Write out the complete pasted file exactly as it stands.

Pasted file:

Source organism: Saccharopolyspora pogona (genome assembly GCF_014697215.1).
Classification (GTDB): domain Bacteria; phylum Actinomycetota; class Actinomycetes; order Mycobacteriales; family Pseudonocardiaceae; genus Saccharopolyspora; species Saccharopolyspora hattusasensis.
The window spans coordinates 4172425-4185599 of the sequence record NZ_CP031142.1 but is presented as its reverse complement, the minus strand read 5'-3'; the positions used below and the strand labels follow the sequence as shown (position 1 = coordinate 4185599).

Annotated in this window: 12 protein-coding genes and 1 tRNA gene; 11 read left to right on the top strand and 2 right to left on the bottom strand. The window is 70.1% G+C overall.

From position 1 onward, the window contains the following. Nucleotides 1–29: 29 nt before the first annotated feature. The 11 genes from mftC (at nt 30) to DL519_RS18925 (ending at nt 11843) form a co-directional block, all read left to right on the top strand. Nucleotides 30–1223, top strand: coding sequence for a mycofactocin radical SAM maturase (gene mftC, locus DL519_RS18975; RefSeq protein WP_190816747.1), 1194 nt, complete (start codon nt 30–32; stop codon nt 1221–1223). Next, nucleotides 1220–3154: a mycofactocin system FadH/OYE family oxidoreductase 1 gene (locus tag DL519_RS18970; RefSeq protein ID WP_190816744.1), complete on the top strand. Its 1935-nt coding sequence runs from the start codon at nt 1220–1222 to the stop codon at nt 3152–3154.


Source organism: Saccharopolyspora pogona (genome assembly GCF_014697215.1).
Classification (GTDB): domain Bacteria; phylum Actinomycetota; class Actinomycetes; order Mycobacteriales; family Pseudonocardiaceae; genus Saccharopolyspora; species Saccharopolyspora hattusasensis.
The window spans coordinates 4172425-4185599 of the sequence record NZ_CP031142.1 but is presented as its reverse complement, the minus strand read 5'-3'; the positions used below and the strand labels follow the sequence as shown (position 1 = coordinate 4185599).

Annotated in this window: 12 protein-coding genes and 1 tRNA gene; 11 read left to right on the top strand and 2 right to left on the bottom strand. The window is 70.1% G+C overall.

From position 1 onward, the window contains the following. Nucleotides 1–29: 29 nt before the first annotated feature. The 11 genes from mftC (at nt 30) to DL519_RS18925 (ending at nt 11843) form a co-directional block, all read left to right on the top strand. Nucleotides 30–1223, top strand: coding sequence for a mycofactocin radical SAM maturase (gene mftC, locus DL519_RS18975; RefSeq protein WP_190816747.1), 1194 nt, complete (start codon nt 30–32; stop codon nt 1221–1223). Next, nucleotides 1220–3154: a mycofactocin system FadH/OYE family oxidoreductase 1 gene (locus tag DL519_RS18970; RefSeq protein ID WP_190816744.1), complete on the top strand. Its 1935-nt coding sequence runs from the start codon at nt 1220–1222 to the stop codon at nt 3152–3154.